**Another was given to me by our oldest son, Jonathan, last night, when we did an early Christmas gift exchange with him, since we won’t be together on Christmas. Jon researched the book and thought it would be something I would like. I’m already fascinated by it, after reading this article in The Guardian this morning: “Stoner: the must-read novel of 2013.” And this article in The New Yorker: “The Greatest American Novel You’e Never Heard Of.”

51GzPjogLJL._SY344_BO1,204,203,200_***The last three are still on my “to purchase” list. The last two  were both just recommended to me on Wednesday. I read excerpts from each of them while visiting a friend in Mississippi, and I was intrigued.

We’re off to Denver tomorrow to spend Christmas with two of our kids and all three granddaughters. I’ll be reading Joshilyn Jackson’s book, Someone Else’s Lovestory, on my Kindle during our flights.

So here’s the list:

The Invention of Wings by Sue Monk Kidd

 

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Moonrise by Cassandra King Conroy

sels_coverSomeone Else’s Love Story by Joshilyn Jackson

 

*Just Out of Reach by Belinda Stevens

**Stoner by John Williams

 

index***The Death of Santini by Pat Conroy

***Changing Shoes: Staying in the Game With Style, Humor & Grace by Tina Sloan (star of the television show, “Guiding Light”)

51QoFp5C6XL._SY344_PJlook-inside-v2,TopRight,1,0_SH20_BO1,204,203,200_***Writing is My Drink: A Writer’s Story of Finding Her Voice and How and a Guide to How You Can Too) by Theo Pauline Nester

What’s on your to read list for 2014? I’d love to know!

P. S. This list was assembled to the music of Sting, Norah Jones and Billie Joe Armstrong, thanks to two more gifts from Jonathan last night—the CDs, “Billie Joe + Norah, Foreverly” and Sting’s “The Last Ship.” Good stuff.

billie-joe-norah-jones-fore_top_story

Last Ship

Cyber Monday: FREE SHIPPING for The Shoe Burnin’: Stories of Southern Soul

rem_403x403_cyber_mondaySo, we’ve survived Black Friday, enjoyed Small Business Saturday, and hopefully did some almsgiving on #givingSunday. Now it’s time for Cyber Monday! There are lots of great deals out there, but I’m just going to tell you about one of them:

FREE SHIPPING on The Shoe Burnin’: Stories of Southern Soul! Coupon Code: cybermonday

This terrific collection of stories and music (a CD comes with the beautiful hardback anthology) will entertain you, feed your soul, move you to tears at times and laughter at other times, and introduce you to some amazing writers and musicians. (And yes, I’ve got an essay in there: “Eat, Drink, Repeat: One Woman’s Three-Day Search for Everything.”)

All you do is CLICK HERE to order and the SHIPPING IS FREE. (Did I already say that?) Coupon Code: cybermonday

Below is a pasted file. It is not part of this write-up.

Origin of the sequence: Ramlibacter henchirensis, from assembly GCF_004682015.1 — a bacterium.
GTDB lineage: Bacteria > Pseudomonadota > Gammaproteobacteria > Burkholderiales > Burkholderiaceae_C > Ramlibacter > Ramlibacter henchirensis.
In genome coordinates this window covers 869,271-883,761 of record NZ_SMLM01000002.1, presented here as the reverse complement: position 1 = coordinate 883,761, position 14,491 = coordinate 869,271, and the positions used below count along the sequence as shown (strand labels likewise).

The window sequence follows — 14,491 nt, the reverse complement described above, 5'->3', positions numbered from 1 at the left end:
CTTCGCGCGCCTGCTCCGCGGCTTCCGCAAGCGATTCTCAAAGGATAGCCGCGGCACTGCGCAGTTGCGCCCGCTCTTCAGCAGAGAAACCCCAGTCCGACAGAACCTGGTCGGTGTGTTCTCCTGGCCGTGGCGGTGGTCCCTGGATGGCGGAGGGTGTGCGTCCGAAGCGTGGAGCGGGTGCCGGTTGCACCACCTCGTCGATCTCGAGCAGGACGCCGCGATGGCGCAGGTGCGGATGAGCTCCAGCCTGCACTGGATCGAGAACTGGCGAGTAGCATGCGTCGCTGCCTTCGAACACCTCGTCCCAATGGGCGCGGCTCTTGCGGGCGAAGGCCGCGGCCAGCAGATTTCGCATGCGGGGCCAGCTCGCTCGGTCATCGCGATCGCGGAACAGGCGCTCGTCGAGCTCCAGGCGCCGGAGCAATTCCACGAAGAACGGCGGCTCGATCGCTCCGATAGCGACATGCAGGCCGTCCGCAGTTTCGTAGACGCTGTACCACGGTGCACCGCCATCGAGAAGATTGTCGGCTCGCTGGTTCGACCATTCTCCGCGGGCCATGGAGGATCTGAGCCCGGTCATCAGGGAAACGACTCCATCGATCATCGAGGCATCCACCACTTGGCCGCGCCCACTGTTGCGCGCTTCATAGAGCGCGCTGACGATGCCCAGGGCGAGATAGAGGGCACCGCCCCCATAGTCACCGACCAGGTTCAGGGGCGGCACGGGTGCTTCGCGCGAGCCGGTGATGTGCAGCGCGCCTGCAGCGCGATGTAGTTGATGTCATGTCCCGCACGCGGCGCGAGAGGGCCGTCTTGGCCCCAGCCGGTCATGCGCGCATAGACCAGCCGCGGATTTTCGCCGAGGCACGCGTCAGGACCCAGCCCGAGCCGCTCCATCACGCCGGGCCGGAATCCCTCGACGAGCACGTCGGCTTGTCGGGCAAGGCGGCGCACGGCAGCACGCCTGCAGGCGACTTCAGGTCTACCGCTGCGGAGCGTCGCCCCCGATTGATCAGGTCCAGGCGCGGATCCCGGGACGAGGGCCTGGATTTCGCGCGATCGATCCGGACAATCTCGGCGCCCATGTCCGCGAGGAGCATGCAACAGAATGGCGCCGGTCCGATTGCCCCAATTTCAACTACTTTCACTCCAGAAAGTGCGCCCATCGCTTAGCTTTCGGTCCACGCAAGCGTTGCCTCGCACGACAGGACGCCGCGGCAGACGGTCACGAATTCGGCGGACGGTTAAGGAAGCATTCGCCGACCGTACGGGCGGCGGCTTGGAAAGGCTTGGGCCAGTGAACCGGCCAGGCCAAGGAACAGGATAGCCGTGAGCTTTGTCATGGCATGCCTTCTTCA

Want to know more about the book first?

Here’s The Shoe Burnin’s Facebook Page. (We’ve got over 1,000 LIKES. Please LIKE us today!)

You can READ about how The Shoe Burnin’ came about, MEET some of the authors, and WATCH some great videos here, at the River’s Edge Media site.

Deep South Magazine has a nice piece about the book’s premiere at the Louisiana Book Festival HERE.

The poet, Scott Owens, gives a nice review here: “21 Writers, A Pile of Shoes, and A fire.”
About 16 minutes into this You Tube video about the Louisiana Book Festival there are some great interviews with some of the writers and artists featured in The Shoe Burnin’.

So, what are you waiting for? Check that Christmas list and see how many folks would love a copy of The Shoe Burnin’ and CLICK HERE TO ORDER THE BOOK AND CD WITH FREE SHIPPING… today only! Coupon Code: cybermonday

Oh, and here’s a FREEBIE: Lari White singing my favorite song from the CD: “Eden Before the Fall.”

Check out all the other great stuff on the CD:

SB CD back

Happy clicking, folks!

Writing on Wednesday: Pre-Order The Shoe Burnin’ Anthology NOW!

sb_-book_coverBreaking News! The Shoe Burnin’ Anthology: Stories of Southern Soul is available for pre-order NOW!

This terrific collection of stories, essays and music from over twenty Southern authors and musicians will debut in NINE DAYS at the Louisiana Book Festival! It comes with a CD, making it a perfect Christmas gift for your friends who love good music and literature.

My essay, “Eat, Drink, Repeat: One Woman’s Three-Day Search for Everything,” is included in the anthology.

Shoe Burnin' Editor, Joe Formichella

Shoe Burnin’ Editor, Joe Formichella

 

It’s edited by Joe Formichella and published by a brand spanking new independent press, River’s Edge Media in Little Rock, Arkansas.
Two of the singer-songwriters featured in the anthology are Gramy-winning husband and wife, Chuck Cannon and Lari White. Watch this video of them singing Chuck’s ACM song-of-the year winner, “I Love the Way You Love Me.”

Story-teller and singer-songwriter, Michael Reno Harrell is another contributor. Enjoy a taste of Michael’s talents here as he sings “Southern Suggestions”.

Grammy Award-winner, Rodney Crowell, has these fancy words to say about The Shoe Burnin’ Anthology:

Homicidal librarians, French twisted, stilletto’d and on the lam, flip flop shod Bessie Smith wannabe’s and cowboy booted, beauties out to prove that to get gone a woman doesn’t need fast footwear; good-ole-boys sporting Red Wing lace-up’s and an emergency medical trained aversion to Converse wearing co-ed’s pulling volunteer duty on a cat-4 tornado cleanup crew; guilt ridden bird-dog lover’s and holders onto of life’s half-forgotten keepsakes: all this and more from a coalition of wordsmiths, story-tellers and song-swappers whose whiskey whetted forebears first stumbled onto the notion that on a cold winter’s night in the deep south, it’s better to burn shoe leather than brave a trip to the woodpile.